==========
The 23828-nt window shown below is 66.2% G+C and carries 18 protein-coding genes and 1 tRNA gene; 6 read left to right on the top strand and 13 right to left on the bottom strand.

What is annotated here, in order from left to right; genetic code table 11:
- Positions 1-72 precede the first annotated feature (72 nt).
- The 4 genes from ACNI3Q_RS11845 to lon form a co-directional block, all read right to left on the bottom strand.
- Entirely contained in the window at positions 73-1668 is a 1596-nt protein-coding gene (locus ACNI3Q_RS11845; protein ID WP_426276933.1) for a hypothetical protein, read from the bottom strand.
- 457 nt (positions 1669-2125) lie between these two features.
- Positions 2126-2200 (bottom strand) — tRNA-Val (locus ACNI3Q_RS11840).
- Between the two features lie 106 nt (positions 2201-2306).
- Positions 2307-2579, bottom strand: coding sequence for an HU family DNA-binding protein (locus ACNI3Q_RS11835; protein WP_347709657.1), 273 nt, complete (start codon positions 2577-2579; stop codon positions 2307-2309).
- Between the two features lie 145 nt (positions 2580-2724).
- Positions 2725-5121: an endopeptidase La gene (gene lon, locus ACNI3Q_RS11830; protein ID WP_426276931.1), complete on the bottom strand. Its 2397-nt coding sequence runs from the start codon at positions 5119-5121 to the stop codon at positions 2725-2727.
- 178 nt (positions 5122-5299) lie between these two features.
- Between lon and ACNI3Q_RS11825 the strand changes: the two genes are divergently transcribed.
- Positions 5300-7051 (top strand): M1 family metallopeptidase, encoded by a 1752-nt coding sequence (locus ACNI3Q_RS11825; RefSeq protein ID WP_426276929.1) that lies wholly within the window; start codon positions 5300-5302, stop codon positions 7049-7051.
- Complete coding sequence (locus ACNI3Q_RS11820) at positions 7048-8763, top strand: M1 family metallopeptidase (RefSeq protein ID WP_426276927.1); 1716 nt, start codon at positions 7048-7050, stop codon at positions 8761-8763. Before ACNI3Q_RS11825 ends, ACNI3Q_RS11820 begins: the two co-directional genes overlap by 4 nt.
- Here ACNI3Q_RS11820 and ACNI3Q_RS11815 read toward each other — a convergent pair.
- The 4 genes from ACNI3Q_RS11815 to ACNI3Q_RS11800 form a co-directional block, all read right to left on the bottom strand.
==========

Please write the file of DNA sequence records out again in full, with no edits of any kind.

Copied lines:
The 23828-nt window shown below is 66.2% G+C and carries 18 protein-coding genes and 1 tRNA gene; 6 read left to right on the top strand and 13 right to left on the bottom strand.

What is annotated here, in order from left to right; genetic code table 11:
- Positions 1-72 precede the first annotated feature (72 nt).
- The 4 genes from ACNI3Q_RS11845 to lon form a co-directional block, all read right to left on the bottom strand.
- Entirely contained in the window at positions 73-1668 is a 1596-nt protein-coding gene (locus ACNI3Q_RS11845; protein ID WP_426276933.1) for a hypothetical protein, read from the bottom strand.
- 457 nt (positions 1669-2125) lie between these two features.
- Positions 2126-2200 (bottom strand) — tRNA-Val (locus ACNI3Q_RS11840).
- Between the two features lie 106 nt (positions 2201-2306).
- Positions 2307-2579, bottom strand: coding sequence for an HU family DNA-binding protein (locus ACNI3Q_RS11835; protein WP_347709657.1), 273 nt, complete (start codon positions 2577-2579; stop codon positions 2307-2309).
- Between the two features lie 145 nt (positions 2580-2724).
- Positions 2725-5121: an endopeptidase La gene (gene lon, locus ACNI3Q_RS11830; protein ID WP_426276931.1), complete on the bottom strand. Its 2397-nt coding sequence runs from the start codon at positions 5119-5121 to the stop codon at positions 2725-2727.
- 178 nt (positions 5122-5299) lie between these two features.
- Between lon and ACNI3Q_RS11825 the strand changes: the two genes are divergently transcribed.
- Positions 5300-7051 (top strand): M1 family metallopeptidase, encoded by a 1752-nt coding sequence (locus ACNI3Q_RS11825; RefSeq protein ID WP_426276929.1) that lies wholly within the window; start codon positions 5300-5302, stop codon positions 7049-7051.
- Complete coding sequence (locus ACNI3Q_RS11820) at positions 7048-8763, top strand: M1 family metallopeptidase (RefSeq protein ID WP_426276927.1); 1716 nt, start codon at positions 7048-7050, stop codon at positions 8761-8763. Before ACNI3Q_RS11825 ends, ACNI3Q_RS11820 begins: the two co-directional genes overlap by 4 nt.
- Here ACNI3Q_RS11820 and ACNI3Q_RS11815 read toward each other — a convergent pair.
- The 4 genes from ACNI3Q_RS11815 to ACNI3Q_RS11800 form a co-directional block, all read right to left on the bottom strand.